Karate Kill contains English subtitles as the primary language spoken is Japanese. The subtitles aren’t always perfect, and in turn, the phrasing can appear a little disjointed. The language barrier sees certain chunks of dialogue feeling as though they’ve been too Westernized. Mitsutake implements the use of some POV cameras (point of view), and surveillance like shots during Capital Messiah’s advance on the restaurant and its employees. The technique is fine and adds another element to the film, but the placement of a number of shots from the staff point of view don’t actually make any sense because they aren’t shown to be wearing cameras. Some of the secondary cast members aren’t quite as consistent in their performances as the leads are, at times even Geiger (as Vendenski) becomes rather cartoonish. The film only runs about 85 minutes (minus credits) but the second half does lose a bit of steam and that’s underlined in the disappointing final showdown between Kenji and Vendenski. The effects quickly turn cheap, due to the excessive amounts of on-screen CG blood spray. On the upside, the body count is plentiful (mostly via gun) and some of the after effect prosthetic work was a welcomed addition, but sadly it doesn’t quite revive that final act. Ever since the likes of extreme filmmakers in Yoshihiro Nishimura (Tokyo Gore Police) and Takashi Miike (Audition and Ichi The Killer) among others, Asian cinema has become somewhat of a benchmark for ambitious practical effects, so it’s a little disappointing to see Karate Kill not live up to its full potential in that area.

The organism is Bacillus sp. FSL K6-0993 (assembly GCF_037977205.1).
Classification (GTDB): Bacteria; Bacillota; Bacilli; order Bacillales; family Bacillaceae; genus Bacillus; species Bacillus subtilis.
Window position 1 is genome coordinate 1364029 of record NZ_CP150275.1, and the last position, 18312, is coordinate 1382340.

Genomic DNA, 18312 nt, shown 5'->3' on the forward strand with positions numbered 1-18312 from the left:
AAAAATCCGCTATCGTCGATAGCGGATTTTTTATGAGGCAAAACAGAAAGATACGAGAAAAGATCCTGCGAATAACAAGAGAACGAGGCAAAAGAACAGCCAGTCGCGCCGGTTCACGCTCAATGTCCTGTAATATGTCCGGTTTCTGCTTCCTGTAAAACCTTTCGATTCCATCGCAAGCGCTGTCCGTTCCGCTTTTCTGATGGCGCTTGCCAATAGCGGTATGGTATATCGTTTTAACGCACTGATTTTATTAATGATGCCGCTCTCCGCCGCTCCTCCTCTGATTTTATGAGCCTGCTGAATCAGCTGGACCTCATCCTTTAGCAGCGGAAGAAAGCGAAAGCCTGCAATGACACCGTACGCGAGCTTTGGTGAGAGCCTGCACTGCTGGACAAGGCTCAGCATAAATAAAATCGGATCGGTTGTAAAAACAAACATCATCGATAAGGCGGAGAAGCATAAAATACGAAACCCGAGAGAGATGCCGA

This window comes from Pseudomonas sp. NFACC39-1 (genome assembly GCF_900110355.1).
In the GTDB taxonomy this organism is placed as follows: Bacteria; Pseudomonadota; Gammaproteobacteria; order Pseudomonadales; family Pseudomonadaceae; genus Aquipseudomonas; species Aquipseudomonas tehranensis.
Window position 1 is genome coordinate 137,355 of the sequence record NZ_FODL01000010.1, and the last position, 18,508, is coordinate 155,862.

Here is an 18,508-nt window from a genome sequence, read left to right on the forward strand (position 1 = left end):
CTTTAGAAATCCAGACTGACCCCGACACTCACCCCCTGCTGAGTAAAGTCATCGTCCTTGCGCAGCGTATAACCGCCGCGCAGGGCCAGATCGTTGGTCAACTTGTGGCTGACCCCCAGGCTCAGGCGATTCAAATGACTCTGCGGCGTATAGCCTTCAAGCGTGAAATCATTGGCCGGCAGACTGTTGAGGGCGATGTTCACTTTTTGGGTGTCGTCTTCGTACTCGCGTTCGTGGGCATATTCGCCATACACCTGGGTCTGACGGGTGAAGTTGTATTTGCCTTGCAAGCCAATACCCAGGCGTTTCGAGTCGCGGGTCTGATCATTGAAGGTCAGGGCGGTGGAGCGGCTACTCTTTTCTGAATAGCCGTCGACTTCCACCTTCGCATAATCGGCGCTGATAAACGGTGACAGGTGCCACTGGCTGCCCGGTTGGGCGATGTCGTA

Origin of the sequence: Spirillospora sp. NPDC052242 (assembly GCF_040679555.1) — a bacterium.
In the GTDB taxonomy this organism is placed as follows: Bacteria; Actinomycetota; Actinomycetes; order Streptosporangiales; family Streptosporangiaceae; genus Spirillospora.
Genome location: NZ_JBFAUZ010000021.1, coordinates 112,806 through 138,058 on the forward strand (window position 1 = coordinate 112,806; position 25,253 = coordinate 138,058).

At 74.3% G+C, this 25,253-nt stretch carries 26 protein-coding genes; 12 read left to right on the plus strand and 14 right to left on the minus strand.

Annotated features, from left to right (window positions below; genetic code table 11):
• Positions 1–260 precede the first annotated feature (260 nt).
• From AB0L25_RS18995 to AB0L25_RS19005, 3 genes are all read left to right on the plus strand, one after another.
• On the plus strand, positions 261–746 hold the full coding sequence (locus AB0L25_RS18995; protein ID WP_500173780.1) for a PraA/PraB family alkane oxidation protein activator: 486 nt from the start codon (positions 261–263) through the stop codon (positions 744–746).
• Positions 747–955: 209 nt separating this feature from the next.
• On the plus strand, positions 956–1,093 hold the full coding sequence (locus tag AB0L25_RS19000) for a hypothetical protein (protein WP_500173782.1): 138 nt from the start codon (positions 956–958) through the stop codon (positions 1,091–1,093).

Karate Kill isn’t the type of film I’d actively seek out but Mitsutake’s exploitative throwback to kung fu films of the early to mid 80’s turned out to be an entertaining experience. This could be likened to 1983’s “Revenge Of The Ninja”, with a trace of Kurando’s last film “Gun Woman” about it as well. The camera work is pretty solid, the foley crisp and the soundtrack quintessentially 80’s with its driving synth and bass. There’s the odd tip of the hat to the Western genre and its revenge facet, and each of the key characters have enough of an arc to get by. Most of the performances are good, the fight choreography surpassed my expectations and when the practical effects are present, they look pretty impressive. Some of the dialogue is a little clunky and several of the secondary players go in an out of character in places. I think the climax of the film ends on a down note, it’s just too CG heavy given what comes before it. Historically, Asian cinema has set the bar high when it comes to blood flow and this gore hound wasn’t fully satisfied with the result here. All that said, Karate Kill is more than serviceable and fans of the sub-genre will surely enjoy it, especially those fight sequences. I look forward to more extreme film making from our friends in Asia! Keep an eye out for the July, Blu ray release of Karate Kill and feel free to check out the trailer below!

My rating for “Karate Kill” is 6/10